Monday, March 12, 2018

A Monday Morning Quickie!

Some GREAT Music Television choices this past Saturday Night if you happened to be home and channel surfing!
With a couple of different PBS outlets available thru our cable service, we had our choice of watching either the Ron Howard Beatles Documentary “Eight Days A Week” or The Bee Gees Live 1989 “One For All” Australian Concert film that we reviewed a few months back, both excellent choices.
But it was AXS TV that really pulled out all of the stops Saturday Night … featuring an entire night of Beach Boys-related programming that included a “Rock Legends” profile of the band, Brian Wilson and Friends live performance at the Venetian in Las Vegas, premiering his “No Pier Pressure” album with TONS of special musical guests, followed by the all-time classic Beach Boys profile film “An American Band,” which was then topped off by an interview with Mike Love, originally aired to coincide with the release of his biography a couple of years ago.
And, for good measure, they even snuck in a “Rock Legends” profile of The Monkees and a concert film of The Monkees’ 50th Anniversary Tour!  Well over eight hours of non-stop musical joy! (kk)

Hi Kent, 
Not sure of the context, but no guilt trips concerning posting Bubble Puppy's "Hot Smoke & Sassafras" as, bottom line, it's a great song and certainly a great example of the Psychedelic Era.   
As posted in Wiki:   
"Bubble Puppy scored a US Top 20 hit in 1969 with their single, "Hot Smoke & Sasafrass." The name was a misheard line lifted from an episode of The Beverly Hillbillies.[3][4] The single peaked at number 14 on the Billboard Hot 100 in the U.S. and number 15 on the RPM chart in Canada. The song also had local successes, for example, reaching #6 on WLS." 
Having grown up in a small town in North Dakota, KOMA - the 50,000 watt blow-torch out of Oklahoma City, was part of my late-night radio menu when they went directional after sundown (thank goodness we were also in the night pattern of WLS as it would have been a shame to miss John "Records" Landecker's Boogie Checks or Larry Lujack's "Farm Reports” booming over the fruited plains" moooooooo)!  I distinctly remember listening to KOMA DJ Sean McKay intro-ing that tune on the air in 1969 and also listening to Larry Neal on Sunday nights. 
Though chart-numbers can't always be taken literally as to song quality, sometimes depending on a group's momentum whether on the way up or past being the flavor of the month, but it's the only barometer we have.  Bubble Puppy's "Hot Smoke & Sassafras" peaked at Number 14 in Billboard while ironically, Bob Seger's "Old Time Rock & Roll" peaked at Number 28 in Billboard.  Guess which one showed better in focus groups, made the soundtrack for the Tom Cruise movie "Risky Business, and has mercilessly been burned into the brain of radio listeners in America ("please, please don't play it again, I'll sign zee paper)?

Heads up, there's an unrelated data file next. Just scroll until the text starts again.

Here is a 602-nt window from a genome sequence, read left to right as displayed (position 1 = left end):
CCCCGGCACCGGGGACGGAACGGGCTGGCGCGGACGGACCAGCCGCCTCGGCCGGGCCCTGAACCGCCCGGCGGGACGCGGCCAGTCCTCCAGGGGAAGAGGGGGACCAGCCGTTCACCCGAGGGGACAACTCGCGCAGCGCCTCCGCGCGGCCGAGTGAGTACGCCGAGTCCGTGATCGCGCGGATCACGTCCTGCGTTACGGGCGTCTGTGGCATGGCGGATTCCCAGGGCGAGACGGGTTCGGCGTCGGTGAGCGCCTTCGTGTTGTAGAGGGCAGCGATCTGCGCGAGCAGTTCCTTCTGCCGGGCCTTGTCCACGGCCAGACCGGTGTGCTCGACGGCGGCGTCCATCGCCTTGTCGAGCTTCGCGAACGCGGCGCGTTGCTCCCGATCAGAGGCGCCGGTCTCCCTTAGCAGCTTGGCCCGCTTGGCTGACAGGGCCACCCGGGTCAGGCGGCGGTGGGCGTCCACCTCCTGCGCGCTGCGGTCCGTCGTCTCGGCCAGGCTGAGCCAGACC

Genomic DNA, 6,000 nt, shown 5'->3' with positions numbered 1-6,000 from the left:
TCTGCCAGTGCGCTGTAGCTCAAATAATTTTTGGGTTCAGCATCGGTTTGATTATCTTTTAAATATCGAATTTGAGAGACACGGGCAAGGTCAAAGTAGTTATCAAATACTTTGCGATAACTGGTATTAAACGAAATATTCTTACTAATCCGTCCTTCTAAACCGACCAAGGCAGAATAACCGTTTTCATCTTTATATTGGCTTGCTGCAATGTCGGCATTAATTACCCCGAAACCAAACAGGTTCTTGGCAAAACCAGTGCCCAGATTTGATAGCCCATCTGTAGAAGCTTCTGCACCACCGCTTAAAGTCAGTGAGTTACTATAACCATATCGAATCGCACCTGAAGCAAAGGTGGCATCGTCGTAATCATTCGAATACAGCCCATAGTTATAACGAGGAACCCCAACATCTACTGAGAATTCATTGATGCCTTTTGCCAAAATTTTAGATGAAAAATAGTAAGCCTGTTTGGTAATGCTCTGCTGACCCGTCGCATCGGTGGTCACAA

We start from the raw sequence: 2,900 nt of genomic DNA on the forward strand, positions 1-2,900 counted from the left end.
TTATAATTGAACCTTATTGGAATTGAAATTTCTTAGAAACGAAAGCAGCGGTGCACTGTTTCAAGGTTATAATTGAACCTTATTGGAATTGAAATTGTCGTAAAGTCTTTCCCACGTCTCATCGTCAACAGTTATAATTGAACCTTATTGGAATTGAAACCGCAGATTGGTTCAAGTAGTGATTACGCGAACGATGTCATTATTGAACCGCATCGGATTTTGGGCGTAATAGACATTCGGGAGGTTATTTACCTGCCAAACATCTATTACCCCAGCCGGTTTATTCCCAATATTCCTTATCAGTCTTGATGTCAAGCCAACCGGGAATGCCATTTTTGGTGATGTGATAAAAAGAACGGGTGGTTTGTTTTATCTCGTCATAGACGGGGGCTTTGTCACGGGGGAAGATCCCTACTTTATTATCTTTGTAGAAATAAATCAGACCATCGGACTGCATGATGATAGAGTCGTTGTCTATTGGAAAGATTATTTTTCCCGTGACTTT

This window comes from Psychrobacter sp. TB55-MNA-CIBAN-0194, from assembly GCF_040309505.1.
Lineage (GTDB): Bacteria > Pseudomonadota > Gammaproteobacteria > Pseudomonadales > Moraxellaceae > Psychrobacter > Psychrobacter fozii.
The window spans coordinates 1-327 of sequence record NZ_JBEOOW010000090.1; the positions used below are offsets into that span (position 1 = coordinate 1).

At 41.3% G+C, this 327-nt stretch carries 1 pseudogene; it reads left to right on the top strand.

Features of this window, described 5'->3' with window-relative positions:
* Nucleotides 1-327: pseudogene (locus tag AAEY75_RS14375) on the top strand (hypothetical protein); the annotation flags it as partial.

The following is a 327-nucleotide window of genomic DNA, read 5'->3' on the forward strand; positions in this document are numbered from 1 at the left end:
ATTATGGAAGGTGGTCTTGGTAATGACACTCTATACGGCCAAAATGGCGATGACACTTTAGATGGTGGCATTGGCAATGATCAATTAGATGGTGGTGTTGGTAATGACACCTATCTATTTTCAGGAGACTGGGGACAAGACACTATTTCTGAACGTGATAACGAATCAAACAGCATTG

Enclosed is a video of a Bubble Puppy appearance in 2016.  And you can see, like good Canadian Whiskey (and Burton Cummings), they just got better with age!

Tim Kiley
This is a GREAT clip … amazing to think it’s just from two years ago.  (I wonder what they do to fill out the rest of their set?!?!  Wouldn’t it be cool if they also performed “A Question Of Temperature” by Balloon Farm???  I could almost feel vindicated if they did!!!  Lol)
Thanks, for sharing.  Interesting to see that Wikipedia singled out its WLS showing.  I’m also showing that it reached #4 on the CHUM Canadian Chart … and #13 in Record World.  A classic psychedelic tune if there ever was one.  (Don’t believe me?  Check out our Top 20 Greatest Psychedelic Songs of All-Time as voted on by The Forgotten Hits Readers … this one came in at #10!  (kk)

"Wow, what a bummer," as we used to say in the late 60's.
Another lifelong friend and music icon has passed at age 92.
Russ Solomon, the charismatic and always upbeat giant of retail music sales -- and founder of Tower Records -- died on Sunday at his home in my adopted hometown of Sacramento, CA. Russ and I were both born in San Francisco -- and, as luck would have it, we ended up barely two miles apart when he opened Tower #1 -- Watt Avenue -- in 1960. Russ was 35 and I was 16 and a sophomore at El Camino High School. Both the school, and my home, were within a bike ride from his first store.
For those reading this post who were fortunate to grow up an era of vinyl records and Top 40 AM radio, Tower Records was "Mecca" to us music junkies. It was like a giant 'warehouse,' certainly a music superstore, and better yet, the clerks, including Russ in those early days, shared your passion for music. They knew the entire inventory and Russ had it all: rock, folk, country, blues, jazz, classical, even bluegrass, before that genre became hip. Up until the time of Tower, at least in Sacramento -- and most other cities -- you got your favorite 45's or LP's (if you could afford a $3.99 album) in a small record department of a large department store or '5 and dime,' as Woolworth's, Kresses, and Grants were known. The local Walgreen's Drugs would occasionally purchase hundreds of used juke box 45's from a one-stop and sell them in a large 'bargain bin' for 10 cents. One Saturday while my folks were shopping next door at the Lucky - Cardinal Market, my brother and I found a copy of "Blue Moon Of Kentucky" and "That's Alright Mama" by Elvis. Yes, the original Sun 45 for 10 cents!   In fact, that’s how Russ started his career, selling one-stop cut outs in a small section of his father's Tower Drugs location at Land Park Drive and Broadway in Sacramento, at age 16, in 1941. The seed for Tower Records was born in that drug store and even after Tower had expanded to the largest retail record store chain in the world -- with over 200 locations, including nearly 60 stores throughout the world, Russ never lost that childhood passion for music.  He never lost that special twinkle in his eyes, nor his desire to know everything he could about the latest music. On my occasional trips back home, after moving to Nashville in 1974, I would often call or visit Russ at his MTS headquarters in West Sacramento, or we would meet at a local deli where we would have lunch and 'talk records.' He was always eager to find out what was going on in "Music City, USA."